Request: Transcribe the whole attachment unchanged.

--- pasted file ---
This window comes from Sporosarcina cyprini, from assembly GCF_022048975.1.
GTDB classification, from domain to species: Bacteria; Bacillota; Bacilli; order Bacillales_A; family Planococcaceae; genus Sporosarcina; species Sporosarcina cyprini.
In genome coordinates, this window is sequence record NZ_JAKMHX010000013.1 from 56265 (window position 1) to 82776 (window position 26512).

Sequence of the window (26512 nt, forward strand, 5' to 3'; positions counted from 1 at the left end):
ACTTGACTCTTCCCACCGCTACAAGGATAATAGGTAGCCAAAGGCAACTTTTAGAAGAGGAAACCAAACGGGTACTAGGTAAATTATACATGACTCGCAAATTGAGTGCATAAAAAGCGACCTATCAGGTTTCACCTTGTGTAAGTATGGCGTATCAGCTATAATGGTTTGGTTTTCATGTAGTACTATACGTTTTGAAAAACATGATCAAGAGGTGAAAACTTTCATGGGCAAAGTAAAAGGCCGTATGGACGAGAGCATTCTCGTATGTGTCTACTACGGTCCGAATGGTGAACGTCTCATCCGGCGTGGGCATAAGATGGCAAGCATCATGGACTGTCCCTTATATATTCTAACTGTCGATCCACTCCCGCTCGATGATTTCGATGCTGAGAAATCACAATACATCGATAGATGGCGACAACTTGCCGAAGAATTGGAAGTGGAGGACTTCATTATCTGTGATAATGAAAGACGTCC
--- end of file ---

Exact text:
This window comes from Sporosarcina cyprini, from assembly GCF_022048975.1.
GTDB classification, from domain to species: Bacteria; Bacillota; Bacilli; order Bacillales_A; family Planococcaceae; genus Sporosarcina; species Sporosarcina cyprini.
In genome coordinates, this window is sequence record NZ_JAKMHX010000013.1 from 56265 (window position 1) to 82776 (window position 26512).

Sequence of the window (26512 nt, forward strand, 5' to 3'; positions counted from 1 at the left end):
ACTTGACTCTTCCCACCGCTACAAGGATAATAGGTAGCCAAAGGCAACTTTTAGAAGAGGAAACCAAACGGGTACTAGGTAAATTATACATGACTCGCAAATTGAGTGCATAAAAAGCGACCTATCAGGTTTCACCTTGTGTAAGTATGGCGTATCAGCTATAATGGTTTGGTTTTCATGTAGTACTATACGTTTTGAAAAACATGATCAAGAGGTGAAAACTTTCATGGGCAAAGTAAAAGGCCGTATGGACGAGAGCATTCTCGTATGTGTCTACTACGGTCCGAATGGTGAACGTCTCATCCGGCGTGGGCATAAGATGGCAAGCATCATGGACTGTCCCTTATATATTCTAACTGTCGATCCACTCCCGCTCGATGATTTCGATGCTGAGAAATCACAATACATCGATAGATGGCGACAACTTGCCGAAGAATTGGAAGTGGAGGACTTCATTATCTGTGATAATGAAAGACGTCC